SixFifty

lessons from America

The early voting quandry

Minnesota doesn’t allo early voting.  Its citizens seem to take pride in having huge turnouts on election day.  The state usually tops the list in terms of turnout.  You can get an absentee ballot though, and you can vote early at the City Hall, though not many people do.  When phonebanking at the Obama office I did speak to some concerned elderly and frail people, or those with young children, who the thought of spending hours in line to vote was not a happy, or possible one. 

One solution, at least for a few people in one location in Minneapolis, is the advent of ‘kerbside voting’.  Its a variation on the US tradition of ‘kerbside check-in’ at airports, but here the ballot box – along with two election officials – come to your car outside the polling station if someone is physically not able to deal with getting into the polling station and waiting in line.  Neat idea.  Though it does require greater numbers of trained pollworkers to be on site to fulfill that service and keep the rest of the lines moving.

Early voting is better for the parties: it means activists can spend their time doing GOTV rather than standing in line on election day; it is votes in the bag which can’t be lost through an October / November surprise; and it means the parties can focus their efforts more effectively on the day itself.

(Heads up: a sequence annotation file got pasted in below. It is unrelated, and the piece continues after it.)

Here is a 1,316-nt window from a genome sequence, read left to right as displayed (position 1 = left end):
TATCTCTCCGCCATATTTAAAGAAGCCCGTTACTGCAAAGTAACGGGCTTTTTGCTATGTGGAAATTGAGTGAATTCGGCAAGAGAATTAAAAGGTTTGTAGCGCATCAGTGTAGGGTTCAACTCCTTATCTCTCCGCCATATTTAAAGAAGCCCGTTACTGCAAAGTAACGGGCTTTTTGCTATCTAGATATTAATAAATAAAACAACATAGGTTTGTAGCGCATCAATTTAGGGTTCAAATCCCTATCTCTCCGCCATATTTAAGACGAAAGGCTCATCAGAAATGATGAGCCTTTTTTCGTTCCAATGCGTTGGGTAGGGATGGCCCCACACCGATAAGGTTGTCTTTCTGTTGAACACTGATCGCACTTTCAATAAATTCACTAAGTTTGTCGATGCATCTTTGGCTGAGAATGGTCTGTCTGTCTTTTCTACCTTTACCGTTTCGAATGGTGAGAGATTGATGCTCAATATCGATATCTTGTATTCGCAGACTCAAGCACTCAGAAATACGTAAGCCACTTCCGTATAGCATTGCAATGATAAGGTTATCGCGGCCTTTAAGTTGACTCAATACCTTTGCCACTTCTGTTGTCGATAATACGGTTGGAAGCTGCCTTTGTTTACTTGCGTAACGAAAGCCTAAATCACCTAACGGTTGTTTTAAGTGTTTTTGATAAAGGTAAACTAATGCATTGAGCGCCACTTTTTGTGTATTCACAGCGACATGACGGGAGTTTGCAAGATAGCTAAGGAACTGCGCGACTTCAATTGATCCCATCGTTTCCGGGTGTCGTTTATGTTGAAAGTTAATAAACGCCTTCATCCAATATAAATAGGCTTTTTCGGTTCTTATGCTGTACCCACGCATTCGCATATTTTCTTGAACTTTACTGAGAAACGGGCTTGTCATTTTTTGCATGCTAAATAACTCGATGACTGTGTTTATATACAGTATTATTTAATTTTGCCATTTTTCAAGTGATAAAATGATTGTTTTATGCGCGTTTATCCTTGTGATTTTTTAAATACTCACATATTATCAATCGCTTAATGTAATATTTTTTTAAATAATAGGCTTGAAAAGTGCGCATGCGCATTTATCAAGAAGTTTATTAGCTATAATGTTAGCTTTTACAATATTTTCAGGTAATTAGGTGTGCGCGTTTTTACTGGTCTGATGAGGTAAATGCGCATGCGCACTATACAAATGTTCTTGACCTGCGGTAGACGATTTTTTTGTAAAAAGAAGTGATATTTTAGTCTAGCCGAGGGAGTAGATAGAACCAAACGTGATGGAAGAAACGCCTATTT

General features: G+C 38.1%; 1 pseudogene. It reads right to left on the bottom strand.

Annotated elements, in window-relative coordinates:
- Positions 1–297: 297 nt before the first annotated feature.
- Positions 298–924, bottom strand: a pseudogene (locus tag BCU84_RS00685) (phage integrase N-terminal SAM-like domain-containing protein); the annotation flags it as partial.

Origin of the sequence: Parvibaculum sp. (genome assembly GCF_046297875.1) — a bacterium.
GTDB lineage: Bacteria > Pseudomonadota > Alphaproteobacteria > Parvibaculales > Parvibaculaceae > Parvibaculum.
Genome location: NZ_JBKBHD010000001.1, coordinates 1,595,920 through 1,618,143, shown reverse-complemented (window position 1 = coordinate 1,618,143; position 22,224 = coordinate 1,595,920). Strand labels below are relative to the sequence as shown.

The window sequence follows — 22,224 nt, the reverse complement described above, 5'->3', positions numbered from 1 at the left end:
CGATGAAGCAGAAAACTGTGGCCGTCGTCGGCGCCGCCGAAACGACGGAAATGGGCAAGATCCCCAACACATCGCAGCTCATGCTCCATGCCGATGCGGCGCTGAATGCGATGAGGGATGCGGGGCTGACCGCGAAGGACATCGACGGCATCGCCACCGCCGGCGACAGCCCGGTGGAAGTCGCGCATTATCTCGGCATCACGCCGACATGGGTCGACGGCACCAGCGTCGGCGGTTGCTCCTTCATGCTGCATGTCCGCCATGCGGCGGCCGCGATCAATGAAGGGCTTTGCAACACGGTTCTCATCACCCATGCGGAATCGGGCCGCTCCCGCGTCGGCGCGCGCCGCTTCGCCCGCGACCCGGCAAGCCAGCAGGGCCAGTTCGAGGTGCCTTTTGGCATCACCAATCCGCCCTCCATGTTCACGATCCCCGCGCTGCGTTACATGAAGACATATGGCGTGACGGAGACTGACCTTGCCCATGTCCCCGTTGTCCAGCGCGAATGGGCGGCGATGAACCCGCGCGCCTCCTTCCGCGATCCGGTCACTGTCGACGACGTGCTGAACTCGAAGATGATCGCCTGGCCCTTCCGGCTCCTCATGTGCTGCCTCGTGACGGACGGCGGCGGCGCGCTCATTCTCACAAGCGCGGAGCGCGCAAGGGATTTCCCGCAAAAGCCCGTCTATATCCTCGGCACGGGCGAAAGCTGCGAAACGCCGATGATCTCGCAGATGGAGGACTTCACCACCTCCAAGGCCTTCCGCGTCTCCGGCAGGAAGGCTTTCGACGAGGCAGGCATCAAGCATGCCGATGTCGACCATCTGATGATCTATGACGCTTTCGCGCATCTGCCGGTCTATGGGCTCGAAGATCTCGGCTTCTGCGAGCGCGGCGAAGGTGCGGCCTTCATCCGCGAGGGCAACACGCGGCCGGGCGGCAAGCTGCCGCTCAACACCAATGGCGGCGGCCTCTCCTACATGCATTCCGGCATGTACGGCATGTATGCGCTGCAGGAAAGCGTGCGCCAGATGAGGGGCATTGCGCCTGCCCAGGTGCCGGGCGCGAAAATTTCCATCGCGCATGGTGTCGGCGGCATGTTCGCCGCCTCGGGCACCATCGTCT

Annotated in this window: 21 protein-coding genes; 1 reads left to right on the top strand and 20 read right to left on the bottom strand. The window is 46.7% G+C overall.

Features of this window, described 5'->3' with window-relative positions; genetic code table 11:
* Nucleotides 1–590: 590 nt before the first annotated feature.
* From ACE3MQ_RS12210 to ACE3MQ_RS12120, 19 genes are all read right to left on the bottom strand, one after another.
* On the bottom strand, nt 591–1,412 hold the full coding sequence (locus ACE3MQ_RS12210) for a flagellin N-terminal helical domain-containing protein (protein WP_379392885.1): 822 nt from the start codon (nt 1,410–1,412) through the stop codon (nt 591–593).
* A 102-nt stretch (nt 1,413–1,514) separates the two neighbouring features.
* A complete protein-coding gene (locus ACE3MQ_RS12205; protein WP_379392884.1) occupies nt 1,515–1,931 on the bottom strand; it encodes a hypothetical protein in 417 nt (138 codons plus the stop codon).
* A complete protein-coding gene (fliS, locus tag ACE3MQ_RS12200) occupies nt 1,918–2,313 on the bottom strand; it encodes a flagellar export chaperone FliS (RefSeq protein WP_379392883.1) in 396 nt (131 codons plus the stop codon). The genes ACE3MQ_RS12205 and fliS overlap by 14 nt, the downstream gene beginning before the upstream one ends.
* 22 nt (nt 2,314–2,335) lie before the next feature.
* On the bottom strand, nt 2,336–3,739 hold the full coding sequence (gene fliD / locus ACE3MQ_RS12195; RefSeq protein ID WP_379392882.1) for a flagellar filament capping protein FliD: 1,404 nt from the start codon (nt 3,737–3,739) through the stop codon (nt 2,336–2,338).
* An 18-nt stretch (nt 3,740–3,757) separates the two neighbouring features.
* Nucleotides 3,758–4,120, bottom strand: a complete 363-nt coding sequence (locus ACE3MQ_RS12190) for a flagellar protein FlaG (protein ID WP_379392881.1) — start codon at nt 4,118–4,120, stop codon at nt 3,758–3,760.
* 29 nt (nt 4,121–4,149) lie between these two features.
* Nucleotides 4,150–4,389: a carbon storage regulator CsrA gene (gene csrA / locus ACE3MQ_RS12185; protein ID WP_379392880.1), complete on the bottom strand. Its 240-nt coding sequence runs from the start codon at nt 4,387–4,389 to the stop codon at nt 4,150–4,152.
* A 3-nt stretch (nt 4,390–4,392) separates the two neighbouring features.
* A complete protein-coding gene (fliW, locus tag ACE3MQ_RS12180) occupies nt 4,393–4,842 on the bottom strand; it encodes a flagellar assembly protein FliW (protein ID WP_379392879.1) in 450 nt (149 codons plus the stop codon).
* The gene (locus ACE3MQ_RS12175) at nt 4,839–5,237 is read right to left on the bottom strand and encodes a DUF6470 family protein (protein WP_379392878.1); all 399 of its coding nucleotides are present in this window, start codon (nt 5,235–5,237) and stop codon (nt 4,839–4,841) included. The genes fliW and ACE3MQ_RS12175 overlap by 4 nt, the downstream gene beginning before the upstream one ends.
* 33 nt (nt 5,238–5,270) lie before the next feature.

However, early voting isn’t necessarily an easy option for voters.  It may still mean standing in long lines, for hours, especially when so many other people are doing the same.  In Denver a week ago early voting was running at 20% of eligible voters.  In figures quoted on electoral-vote.com, “in North Carolina, 42% of all Democrats, 35% of all Republicans, and 30% of all independents have already voted. In Florida the numbers are 22%, 15%, and 20%, respectively.”  The TV has been showing scenes of massive queues of people waiting to vote at some polling stations.  In many (urban) places in Florida, the wait is 5-6 hours on average.

How many people can afford to take that time – to be at the polls and thus not be at work or looking after their children? Or what happens if they are too frail to wait in line for that long?  There is plenty of scope for these arrangements to disenfranchise people – a “new poll tax” as Rachel Maddow called it on her MSNBC show tonight.  And it really is an issue here in Ohio.  Reports from Columbus talk about the problems experienced around that area  And in Ohio as a whole, it is estimated that 10,000 more people have given up queuing for casting an early vote than was the Bush victory margin over Kerry in this state in 2004.

I believe in the value of early voting.  But just as Rachel Maddow and others point out, the elections infrastructure needs to be fixed and modernised – and overseen in a non-partisan way – in order for the full democratic benefits of early voting to be felt.

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November 3, 2008 - Posted by | counting votes, lessons from America

1 Comment »

  1. it’s awesome that there has been this “problem” of long lines all over… people taking a greater interest in public issues is always a good thing

    Comment by patrick | November 7, 2008 | Reply


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